8. Important Individuals • Abdul al-Aziz Ibn Saud • Responsible for the consolidation of land in the Arabian Peninsula under the name of the Saud family • By 1920s – almost all of the Arabian Peninsula was under his control • 1932 – the whole area became known as Saudi Arabia • His descendants still rule Saudi Arabia today • Saddam Hussein • Iraqi president, then dictator; ruled from 1979 until 2003 • He was in office during the Iraq/Iran War, Persian Gulf War, and the UN sanctions on Iraq. • He was deposed from office and put on trial for crimes committed early in his political term; found guilty, and sentenced to death

  9. Important Groups • The Bedouins • Nomadic desert dwellers that traveled along the Arabian Peninsula; very family oriented • Known for their superior fighting - - - conquered many lands across the Arabian Peninsula during the 7th century • They spread the Islamic faith by placing Muslim leaders in control of the newly acquired lands. • Sunni & Shi’ite Muslims • The two major branches of the Islamic faith • 83% of Muslims are Sunni; most Iranians are Shi’ite. • These two ethnic groups have severe tensions that split them apart despite the religious ties.

  10. Important Groups • The PLO • The Palestinian Liberation Organization; created in the 1960s • The group was formed to regain the land for Palestinian Arabs - - - they have used both military and political means to take possession of land. • The Taliban • A fundamentalist Muslim political group that imposed strict rules on the people’s behaviors (primarily in Afghanistan)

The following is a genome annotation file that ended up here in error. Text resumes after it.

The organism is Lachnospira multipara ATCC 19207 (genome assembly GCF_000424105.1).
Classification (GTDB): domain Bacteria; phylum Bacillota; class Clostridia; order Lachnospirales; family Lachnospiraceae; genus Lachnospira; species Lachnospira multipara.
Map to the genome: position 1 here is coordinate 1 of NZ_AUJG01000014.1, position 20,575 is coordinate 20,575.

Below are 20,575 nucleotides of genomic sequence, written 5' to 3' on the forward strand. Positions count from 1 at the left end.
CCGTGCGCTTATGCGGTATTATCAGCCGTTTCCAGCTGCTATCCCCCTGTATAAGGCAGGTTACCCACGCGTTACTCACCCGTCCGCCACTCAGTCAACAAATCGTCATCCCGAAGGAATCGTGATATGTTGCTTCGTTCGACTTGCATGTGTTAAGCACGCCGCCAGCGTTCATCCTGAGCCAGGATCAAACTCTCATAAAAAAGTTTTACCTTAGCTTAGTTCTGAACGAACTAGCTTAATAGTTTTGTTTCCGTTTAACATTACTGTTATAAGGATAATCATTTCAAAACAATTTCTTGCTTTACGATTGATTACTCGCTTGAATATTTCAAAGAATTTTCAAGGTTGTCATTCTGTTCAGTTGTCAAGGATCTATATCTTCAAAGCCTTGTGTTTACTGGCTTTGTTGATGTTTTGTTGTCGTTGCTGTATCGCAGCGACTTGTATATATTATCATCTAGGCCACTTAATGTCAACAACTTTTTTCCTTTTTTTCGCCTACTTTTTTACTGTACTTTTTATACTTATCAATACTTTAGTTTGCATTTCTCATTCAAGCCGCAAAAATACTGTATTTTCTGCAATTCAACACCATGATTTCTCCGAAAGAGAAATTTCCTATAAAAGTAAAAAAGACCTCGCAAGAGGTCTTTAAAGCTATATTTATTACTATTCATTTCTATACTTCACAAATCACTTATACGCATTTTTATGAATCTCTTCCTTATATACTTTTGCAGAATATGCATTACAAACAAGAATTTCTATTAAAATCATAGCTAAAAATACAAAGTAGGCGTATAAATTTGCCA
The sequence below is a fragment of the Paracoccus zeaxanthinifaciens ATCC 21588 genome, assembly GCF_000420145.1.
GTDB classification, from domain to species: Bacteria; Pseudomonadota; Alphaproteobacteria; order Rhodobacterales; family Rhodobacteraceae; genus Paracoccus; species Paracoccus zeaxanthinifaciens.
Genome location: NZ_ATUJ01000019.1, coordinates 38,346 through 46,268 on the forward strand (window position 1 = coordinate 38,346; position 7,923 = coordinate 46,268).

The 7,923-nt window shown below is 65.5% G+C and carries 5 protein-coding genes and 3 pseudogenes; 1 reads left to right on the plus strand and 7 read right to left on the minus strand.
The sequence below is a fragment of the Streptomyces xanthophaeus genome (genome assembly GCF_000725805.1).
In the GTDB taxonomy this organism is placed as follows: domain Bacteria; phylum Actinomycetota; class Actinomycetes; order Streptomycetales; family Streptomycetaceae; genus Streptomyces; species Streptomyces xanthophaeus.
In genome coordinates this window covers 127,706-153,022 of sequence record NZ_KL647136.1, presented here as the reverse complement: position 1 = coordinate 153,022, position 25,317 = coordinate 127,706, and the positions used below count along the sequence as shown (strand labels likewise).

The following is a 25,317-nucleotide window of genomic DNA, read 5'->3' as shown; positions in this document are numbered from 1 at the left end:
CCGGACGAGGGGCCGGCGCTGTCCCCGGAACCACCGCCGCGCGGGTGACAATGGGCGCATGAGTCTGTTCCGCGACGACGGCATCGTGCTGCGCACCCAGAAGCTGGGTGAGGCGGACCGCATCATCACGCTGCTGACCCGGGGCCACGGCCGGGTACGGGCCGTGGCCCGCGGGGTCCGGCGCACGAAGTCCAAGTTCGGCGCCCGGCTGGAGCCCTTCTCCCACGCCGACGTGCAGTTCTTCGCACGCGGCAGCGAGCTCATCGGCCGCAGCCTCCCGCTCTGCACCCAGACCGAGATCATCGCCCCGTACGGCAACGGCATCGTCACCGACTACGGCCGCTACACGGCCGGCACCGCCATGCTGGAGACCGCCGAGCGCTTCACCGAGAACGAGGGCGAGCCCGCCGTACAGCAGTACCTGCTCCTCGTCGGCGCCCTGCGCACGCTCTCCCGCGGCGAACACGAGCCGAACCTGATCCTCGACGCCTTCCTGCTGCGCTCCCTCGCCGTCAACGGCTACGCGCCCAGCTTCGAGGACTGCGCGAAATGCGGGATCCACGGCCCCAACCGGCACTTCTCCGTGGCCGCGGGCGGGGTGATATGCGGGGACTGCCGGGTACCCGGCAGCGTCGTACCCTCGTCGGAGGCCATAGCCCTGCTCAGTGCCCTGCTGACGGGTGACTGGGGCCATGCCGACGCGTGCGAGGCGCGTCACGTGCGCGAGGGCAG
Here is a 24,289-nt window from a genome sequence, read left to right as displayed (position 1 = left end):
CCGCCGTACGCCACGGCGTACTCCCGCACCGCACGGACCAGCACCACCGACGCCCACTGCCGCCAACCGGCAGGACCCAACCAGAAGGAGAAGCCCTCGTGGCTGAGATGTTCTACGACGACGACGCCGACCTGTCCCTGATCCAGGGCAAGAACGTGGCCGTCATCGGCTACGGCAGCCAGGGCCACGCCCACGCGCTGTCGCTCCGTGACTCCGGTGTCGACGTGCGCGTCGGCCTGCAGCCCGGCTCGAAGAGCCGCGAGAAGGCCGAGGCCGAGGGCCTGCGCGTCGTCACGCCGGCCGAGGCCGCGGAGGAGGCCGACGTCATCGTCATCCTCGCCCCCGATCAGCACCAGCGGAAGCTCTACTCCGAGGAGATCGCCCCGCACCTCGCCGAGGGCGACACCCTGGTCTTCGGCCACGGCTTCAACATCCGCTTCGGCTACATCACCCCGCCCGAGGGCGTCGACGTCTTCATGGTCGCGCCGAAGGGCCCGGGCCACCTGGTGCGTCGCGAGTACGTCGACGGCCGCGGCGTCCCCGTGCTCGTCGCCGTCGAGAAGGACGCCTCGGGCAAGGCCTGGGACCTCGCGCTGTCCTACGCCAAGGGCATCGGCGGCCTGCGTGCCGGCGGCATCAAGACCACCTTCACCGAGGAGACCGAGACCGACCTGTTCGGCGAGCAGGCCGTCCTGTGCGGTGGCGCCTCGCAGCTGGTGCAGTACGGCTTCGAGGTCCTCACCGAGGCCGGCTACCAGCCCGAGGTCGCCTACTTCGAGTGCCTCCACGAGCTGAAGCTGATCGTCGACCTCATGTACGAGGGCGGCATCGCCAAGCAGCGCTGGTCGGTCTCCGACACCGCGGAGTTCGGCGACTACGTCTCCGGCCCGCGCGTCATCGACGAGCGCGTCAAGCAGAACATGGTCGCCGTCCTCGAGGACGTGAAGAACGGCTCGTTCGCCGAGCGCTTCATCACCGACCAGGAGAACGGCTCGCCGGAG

11. 20th Century Issues • The Israeli/Palestinian Conflict • Prior to the late 19th century, Palestine was under Arab control, but then Britain intervened in political matters. • 19th century – the Zionist Movement began • The movement supported the creation and support of a Jewish homeland in Palestine. • Post-WWI – Britain takes over the region; continues to allow Jewish immigration into the region • 1939 – the increase of tensions between Jews and Muslims was too high, and the British halted Jewish immigration to Palestine • Many Jews were attempting to relocate to the area from Europe (escaping persecution and Hitler’s Nazis)

  12. 20th Century Issues • The Israeli/Palestinian Conflict . . . (cont.) • Post-WWII – many Jews were relocating to the area; Britain handed over the issue to the United Nations • 1947 – the UN decision - - - divide Palestine into two states (one for Arabs and one for Jews) • May 14, 1948 – the Jewish states, Israel, was established • The surrounding Arab nations invaded the newly formed nation; the Jews fought back

  13. 20th Century Issues • The Kurds • The world’s largest stateless minority (est. 25 million) • Kurdistan – region where the Kurds are located • The region lies within the countries of Turkey, Syria, Iraq, Iran, and Armenia . . . Causes land disputes • The Kurds have dealt with centuries of oppression. • Recently: • 1988 – Iraqi troops killed thousands of Kurds (& destroyed villages) • Early 1990s – Iraq crushed another Kurdish uprising • One million Kurdish refugees fled (to Turkey, Iran, and northern Iraq)